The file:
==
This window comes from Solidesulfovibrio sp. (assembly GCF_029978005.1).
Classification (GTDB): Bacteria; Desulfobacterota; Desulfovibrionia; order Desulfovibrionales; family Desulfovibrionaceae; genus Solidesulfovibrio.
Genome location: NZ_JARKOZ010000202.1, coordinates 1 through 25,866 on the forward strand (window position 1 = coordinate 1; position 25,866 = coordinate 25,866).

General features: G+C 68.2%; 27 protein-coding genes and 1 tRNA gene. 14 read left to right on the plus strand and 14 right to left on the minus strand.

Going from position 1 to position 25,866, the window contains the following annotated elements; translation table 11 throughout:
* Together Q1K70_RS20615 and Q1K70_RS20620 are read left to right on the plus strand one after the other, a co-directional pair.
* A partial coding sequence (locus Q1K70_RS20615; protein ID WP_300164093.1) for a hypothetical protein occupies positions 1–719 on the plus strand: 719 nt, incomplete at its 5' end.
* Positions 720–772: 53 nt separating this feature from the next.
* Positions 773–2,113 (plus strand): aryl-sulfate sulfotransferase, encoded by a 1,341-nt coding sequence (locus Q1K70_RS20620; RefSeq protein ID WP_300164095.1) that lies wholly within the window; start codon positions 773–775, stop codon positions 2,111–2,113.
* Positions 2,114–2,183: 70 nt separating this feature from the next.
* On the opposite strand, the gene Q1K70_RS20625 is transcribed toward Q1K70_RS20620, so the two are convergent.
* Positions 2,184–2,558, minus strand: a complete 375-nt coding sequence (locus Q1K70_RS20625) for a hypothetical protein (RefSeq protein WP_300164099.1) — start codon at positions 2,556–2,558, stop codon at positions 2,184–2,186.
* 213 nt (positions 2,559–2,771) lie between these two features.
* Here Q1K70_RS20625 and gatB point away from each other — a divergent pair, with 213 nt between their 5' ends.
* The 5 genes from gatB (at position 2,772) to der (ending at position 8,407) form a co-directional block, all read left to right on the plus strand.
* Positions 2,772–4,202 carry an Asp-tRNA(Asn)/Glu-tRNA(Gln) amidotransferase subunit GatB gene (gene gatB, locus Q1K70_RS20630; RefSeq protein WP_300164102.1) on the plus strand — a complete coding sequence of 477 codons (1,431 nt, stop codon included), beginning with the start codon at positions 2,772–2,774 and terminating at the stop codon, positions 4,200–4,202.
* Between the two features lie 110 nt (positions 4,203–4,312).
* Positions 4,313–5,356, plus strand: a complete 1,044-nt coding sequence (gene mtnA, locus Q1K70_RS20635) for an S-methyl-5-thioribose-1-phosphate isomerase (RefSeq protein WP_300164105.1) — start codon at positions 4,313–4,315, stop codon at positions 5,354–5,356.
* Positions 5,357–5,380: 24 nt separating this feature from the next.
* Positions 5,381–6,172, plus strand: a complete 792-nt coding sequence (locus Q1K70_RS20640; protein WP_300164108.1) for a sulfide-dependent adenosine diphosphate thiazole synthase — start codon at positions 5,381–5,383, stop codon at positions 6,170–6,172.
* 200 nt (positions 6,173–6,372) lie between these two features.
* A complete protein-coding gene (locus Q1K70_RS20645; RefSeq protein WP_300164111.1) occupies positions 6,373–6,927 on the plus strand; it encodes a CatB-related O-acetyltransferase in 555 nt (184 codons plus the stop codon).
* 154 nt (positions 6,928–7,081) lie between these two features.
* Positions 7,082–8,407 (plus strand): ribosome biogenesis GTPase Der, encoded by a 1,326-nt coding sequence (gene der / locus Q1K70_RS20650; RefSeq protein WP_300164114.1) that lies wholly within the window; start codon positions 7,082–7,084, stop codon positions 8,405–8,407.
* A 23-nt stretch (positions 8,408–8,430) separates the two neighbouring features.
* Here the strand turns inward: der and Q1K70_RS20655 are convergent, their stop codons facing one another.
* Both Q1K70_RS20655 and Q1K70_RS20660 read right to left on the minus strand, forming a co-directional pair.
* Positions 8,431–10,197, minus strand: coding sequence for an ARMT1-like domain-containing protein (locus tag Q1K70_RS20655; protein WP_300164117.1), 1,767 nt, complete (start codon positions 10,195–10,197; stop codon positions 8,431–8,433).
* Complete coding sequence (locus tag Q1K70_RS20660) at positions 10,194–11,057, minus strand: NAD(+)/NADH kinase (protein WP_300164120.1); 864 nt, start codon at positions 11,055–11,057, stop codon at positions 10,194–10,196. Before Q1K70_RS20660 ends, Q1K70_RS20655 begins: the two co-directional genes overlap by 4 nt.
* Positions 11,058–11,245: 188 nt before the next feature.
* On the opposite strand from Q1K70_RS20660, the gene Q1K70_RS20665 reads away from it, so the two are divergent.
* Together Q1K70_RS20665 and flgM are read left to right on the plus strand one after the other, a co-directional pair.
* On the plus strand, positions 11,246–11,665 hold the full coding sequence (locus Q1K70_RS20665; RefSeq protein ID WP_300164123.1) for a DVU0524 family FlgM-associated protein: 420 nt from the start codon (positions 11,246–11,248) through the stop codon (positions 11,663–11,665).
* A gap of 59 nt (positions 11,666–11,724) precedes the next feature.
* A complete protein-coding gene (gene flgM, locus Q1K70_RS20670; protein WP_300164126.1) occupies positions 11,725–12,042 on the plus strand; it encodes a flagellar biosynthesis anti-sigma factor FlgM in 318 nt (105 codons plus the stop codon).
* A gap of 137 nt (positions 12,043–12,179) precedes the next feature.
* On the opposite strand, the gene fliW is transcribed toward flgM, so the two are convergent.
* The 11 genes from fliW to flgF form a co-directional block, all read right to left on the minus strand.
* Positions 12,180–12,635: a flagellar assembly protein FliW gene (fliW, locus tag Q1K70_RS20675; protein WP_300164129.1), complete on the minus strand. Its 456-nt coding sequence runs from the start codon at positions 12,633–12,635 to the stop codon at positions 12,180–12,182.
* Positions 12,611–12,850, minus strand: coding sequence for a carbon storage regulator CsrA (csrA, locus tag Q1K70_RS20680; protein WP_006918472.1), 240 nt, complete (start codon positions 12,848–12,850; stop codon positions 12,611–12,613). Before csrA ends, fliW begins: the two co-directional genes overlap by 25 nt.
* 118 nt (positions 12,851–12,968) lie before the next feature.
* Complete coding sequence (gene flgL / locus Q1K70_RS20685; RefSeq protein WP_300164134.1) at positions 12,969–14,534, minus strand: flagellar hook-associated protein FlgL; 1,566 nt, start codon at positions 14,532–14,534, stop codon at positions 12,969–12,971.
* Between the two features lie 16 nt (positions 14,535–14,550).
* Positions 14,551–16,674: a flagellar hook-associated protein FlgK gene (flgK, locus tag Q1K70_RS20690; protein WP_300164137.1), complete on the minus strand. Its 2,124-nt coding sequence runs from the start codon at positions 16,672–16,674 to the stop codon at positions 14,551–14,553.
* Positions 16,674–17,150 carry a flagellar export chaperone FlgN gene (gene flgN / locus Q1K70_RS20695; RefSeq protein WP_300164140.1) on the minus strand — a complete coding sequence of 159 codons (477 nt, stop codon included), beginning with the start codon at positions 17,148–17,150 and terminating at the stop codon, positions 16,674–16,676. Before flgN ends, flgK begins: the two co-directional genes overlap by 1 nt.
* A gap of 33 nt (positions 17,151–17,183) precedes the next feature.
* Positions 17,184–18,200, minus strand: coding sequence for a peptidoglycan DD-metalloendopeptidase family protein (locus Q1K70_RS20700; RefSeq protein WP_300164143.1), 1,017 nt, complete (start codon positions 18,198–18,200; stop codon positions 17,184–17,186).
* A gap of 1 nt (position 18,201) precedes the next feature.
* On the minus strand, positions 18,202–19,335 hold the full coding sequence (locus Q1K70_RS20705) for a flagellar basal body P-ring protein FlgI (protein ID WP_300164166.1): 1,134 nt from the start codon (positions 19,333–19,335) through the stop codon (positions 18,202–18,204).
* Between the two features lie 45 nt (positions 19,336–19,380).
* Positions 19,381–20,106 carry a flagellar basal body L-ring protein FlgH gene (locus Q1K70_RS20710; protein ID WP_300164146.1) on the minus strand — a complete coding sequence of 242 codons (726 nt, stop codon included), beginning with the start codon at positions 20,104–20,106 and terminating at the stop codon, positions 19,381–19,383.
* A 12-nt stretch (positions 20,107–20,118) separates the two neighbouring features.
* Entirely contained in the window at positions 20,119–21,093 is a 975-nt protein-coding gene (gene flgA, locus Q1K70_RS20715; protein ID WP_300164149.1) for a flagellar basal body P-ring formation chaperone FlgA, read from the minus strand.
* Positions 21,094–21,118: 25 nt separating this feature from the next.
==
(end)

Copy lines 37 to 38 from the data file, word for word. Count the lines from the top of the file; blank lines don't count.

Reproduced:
* On the opposite strand, the gene fliW is transcribed toward flgM, so the two are convergent.
* The 11 genes from fliW to flgF form a co-directional block, all read right to left on the minus strand.